Holland, P.W., & Leinhardt, S. (1970). A method for detecting structure in sociometric data. American Journal of Sociology, 76 (3), 492513.CrossRefGoogle Scholar
Hunter, D. R. (2007). Curved exponential family models for social networks. Social Networks, 29 (2), 216230.CrossRefGoogle ScholarPubMed
Jansson, I. (1999). Popularity structure in friendship networks. Social Networks, 21 (4), 339359.CrossRefGoogle Scholar
Kilduff, M., & Krackhardt, D. (2008). Interpersonal networks in organizations: Cognition, personality, dynamics, and culture. New York: Cambridge University Press.CrossRefGoogle Scholar
Li, Y. (2000). Women's movement and change of women's status in China. Journal of International Women's Studies, 1 (1), 3040.Google Scholar
Lomi, A. & Torló, V. J. (2014). The network dynamics of social status: Problems and possibilities. In Borgatti, S. P., Mehra, A., Labianca, G. (Joe), & Brass, D. J. (Eds.), Contemporary perspectives on organizational social networks (pp. 403420). Bingley, UK: Emerald Group Publishing.CrossRefGoogle Scholar
Lusher, D., Koskinen, J., & Robins, G. (2013). Exponential random graph models for social networks: Theory, methods, and applications. New York: Cambridge University Press.Google Scholar
Martin, J. L. (2009). Formation and stabilization of vertical hierarchies among adolescents: Towards a quantitative ethology of dominance among humans. Social Psychology Quarterly, 72 (3), 241264.CrossRefGoogle Scholar
McPherson, M., Smith-Lovin, L., & Cook, J. M. (2001). Birds of a feather: Homophily in social networks. Annual Review of Sociology, 27, 415444.CrossRefGoogle Scholar
Morris, M., Handcock, M. S., & Hunter, D. R. (2008). Specification of exponential-family random graph models: Terms and computational aspects. Journal of Statistical Software, 24 (4), 15481570.CrossRefGoogle ScholarPubMed
Neal, J. W. (2010). Social aggression and social position in middle childhood and early adolescence: Burning bridges or building them? The Journal of early adolescence, 30 (1), 122137.CrossRefGoogle Scholar
Olk, P. M., & Gibbons, D. E. (2010). Dynamics of friendship reciprocity among professional adults. Journal of Applied Social Psychology, 40 (5), 11461171.CrossRefGoogle Scholar
Papachristos, A. V., Hureau, D. M., & Braga, A. A. (2013). The corner and the crew: The influence of geography and social networks on gang violence. American Sociological Review, 78 (3), 417447.CrossRefGoogle Scholar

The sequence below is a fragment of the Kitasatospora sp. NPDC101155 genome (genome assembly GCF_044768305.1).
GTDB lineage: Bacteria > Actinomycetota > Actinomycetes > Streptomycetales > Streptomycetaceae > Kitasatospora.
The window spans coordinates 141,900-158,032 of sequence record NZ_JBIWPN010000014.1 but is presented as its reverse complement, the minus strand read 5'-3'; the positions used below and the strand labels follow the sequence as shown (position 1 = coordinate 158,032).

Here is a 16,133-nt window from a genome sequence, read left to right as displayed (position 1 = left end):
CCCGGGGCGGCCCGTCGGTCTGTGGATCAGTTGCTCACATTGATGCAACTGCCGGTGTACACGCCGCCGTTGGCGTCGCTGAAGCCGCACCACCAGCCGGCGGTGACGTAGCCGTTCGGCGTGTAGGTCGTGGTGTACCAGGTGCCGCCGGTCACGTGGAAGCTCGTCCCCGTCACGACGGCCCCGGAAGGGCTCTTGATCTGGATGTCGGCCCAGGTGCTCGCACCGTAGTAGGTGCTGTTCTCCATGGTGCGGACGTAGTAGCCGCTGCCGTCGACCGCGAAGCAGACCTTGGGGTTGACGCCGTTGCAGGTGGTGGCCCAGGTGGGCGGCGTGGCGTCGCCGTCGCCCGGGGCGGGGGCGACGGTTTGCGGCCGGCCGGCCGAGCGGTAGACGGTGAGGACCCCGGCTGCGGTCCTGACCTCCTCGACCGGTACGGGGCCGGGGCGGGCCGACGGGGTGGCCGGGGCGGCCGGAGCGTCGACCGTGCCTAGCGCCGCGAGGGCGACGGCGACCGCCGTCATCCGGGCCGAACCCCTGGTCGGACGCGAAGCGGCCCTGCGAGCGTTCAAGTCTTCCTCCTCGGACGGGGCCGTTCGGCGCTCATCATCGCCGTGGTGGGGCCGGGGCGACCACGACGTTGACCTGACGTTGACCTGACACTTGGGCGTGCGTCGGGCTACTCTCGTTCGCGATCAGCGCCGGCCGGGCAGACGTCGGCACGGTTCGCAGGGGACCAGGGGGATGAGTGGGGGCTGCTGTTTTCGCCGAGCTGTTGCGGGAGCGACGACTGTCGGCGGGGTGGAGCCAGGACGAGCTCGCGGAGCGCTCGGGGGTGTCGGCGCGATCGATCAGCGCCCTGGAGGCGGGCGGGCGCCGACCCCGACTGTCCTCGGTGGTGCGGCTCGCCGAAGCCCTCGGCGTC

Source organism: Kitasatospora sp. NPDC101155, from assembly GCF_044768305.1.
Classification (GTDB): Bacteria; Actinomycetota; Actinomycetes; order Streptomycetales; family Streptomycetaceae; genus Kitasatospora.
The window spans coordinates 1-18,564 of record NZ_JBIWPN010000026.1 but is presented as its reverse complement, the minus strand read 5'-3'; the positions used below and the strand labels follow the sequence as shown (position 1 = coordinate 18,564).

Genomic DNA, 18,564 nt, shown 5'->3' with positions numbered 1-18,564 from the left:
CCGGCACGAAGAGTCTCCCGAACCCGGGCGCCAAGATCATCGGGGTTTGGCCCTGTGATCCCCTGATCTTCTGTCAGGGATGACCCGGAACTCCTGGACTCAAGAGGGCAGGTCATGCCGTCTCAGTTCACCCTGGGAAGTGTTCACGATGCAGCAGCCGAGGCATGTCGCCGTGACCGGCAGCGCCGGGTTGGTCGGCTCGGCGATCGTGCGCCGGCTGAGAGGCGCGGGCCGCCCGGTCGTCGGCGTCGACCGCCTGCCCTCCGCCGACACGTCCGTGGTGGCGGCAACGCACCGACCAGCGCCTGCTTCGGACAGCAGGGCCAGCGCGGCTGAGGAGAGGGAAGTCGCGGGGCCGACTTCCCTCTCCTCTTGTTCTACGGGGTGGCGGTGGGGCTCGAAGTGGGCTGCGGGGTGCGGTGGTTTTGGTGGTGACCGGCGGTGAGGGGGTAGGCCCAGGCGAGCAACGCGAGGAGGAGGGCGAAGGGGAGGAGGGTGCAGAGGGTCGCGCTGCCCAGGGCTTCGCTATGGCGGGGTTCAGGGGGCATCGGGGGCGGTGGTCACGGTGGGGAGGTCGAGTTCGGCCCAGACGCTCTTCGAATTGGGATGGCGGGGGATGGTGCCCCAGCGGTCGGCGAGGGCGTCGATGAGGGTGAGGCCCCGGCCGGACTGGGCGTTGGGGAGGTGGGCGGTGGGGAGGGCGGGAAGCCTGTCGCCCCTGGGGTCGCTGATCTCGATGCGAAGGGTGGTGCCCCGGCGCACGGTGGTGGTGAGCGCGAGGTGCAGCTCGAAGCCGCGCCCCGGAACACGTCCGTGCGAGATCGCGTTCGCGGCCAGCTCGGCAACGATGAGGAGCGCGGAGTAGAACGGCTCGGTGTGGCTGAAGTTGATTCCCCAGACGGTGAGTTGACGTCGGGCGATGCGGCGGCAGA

Rivera, M. T., Soderstrom, S. B., & Uzzi, B. (2010). Dynamics of dyads in social networks: Assortative, relational, and proximity mechanisms. Annual Review of Sociology, 36, 91115.CrossRefGoogle Scholar
Robins, G. L., Elliott, P., & Pattison, P. (2001). Network models for social selection processes. Social Networks, 23 (1), 130.CrossRefGoogle Scholar
Robins, G., Pattison, P., Kalish, Y., & Lusher, D. (2007a). An introduction to exponential random graph (p*) models for social networks. Social Networks, 29 (2), 173191.CrossRefGoogle Scholar
Robins, G., Snijders, T., Wang, P., Handcock, M., & Pattison, P. (2007b). Recent developments in exponential random graph (p*) models for social networks. Social Networks, 29 (2), 192215.CrossRefGoogle Scholar
Robins, G., Pattison, P., & Wang, P. (2009). Closure, connectivity and degrees: New specifications for exponential random graph (p*) models for directed social networks. Social Networks, 31 (2), 105117.CrossRefGoogle Scholar
Snijders, T. A. B., & Baerveldt, C. (2003). A multilevel network study of the effects of delinquent behavior on friendship evolution. Journal of Mathematical Sociology, 27, 123151.CrossRefGoogle Scholar
Sørensen, A. B., & Hallinan, M. T. (1976). A stochastic model for change in group structure. Social Science Research, 5 (1), 4361.CrossRefGoogle Scholar
Thye, S. R. (2000). A status value theory of power in exchange relations. American Sociological Review, 65 (3), 407432.CrossRefGoogle Scholar
Valente, T. W. & Davis, R. L. (1999). Accelerating the diffusion of innovations using opinion leaders. The ANNALS of the American Academy of Political and Social Science, 566 (1), 5567.CrossRefGoogle Scholar
Valente, T. W., Unger, J. B., & Johnson, C. A. (2005). Do popular students smoke? The association between popularity and smoking among middle school students. Journal of Adolescent Health, 37 (4), 323329.CrossRefGoogle ScholarPubMed
Veselska, Z., Geckova, A. M., Gajdosova, B., Orosova, O., van Dijk, J. P., & Reijneveld, S. A. (2009). Socio-economic differences in self-esteem of adolescents influenced by personality, mental health and social support. European Journal of Public Health, 20 (6), 647652.CrossRefGoogle ScholarPubMed
Wang, C., Lizardo, O., Hachen, D., Strathman, A., Toroczkai, Z., & Chawla, N. V. (2013). A dyadic reciprocity index for repeated interaction networks. Network Science, 1 (1), 3148.CrossRefGoogle Scholar
Wasserman, S., & Faust, K. (1994). Social network analysis: Methods and applications. Cambridge: Cambridge University Press.CrossRefGoogle Scholar
Wasserman, S., & Pattison, P. E. (1996). Logit models and logistic regressions for social networks: I. An introduction to Markov graphs and p*. Psychometrika, 61 (3), 401425.CrossRefGoogle Scholar
Webster, M. J., & Driskell, J. E. (1983). Beauty as status. American Journal of Sociology, 89 (1), 140165.CrossRefGoogle Scholar
Zeggelink, E. (1995). Evolving friendship networks: An individual-oriented approach implementing similarity. Social Networks, 17 (2), 83110.CrossRefGoogle Scholar
Supplementary material: PDF

An and McConnell supplementary material


Download An and McConnell supplementary material(PDF)
PDF 286 KB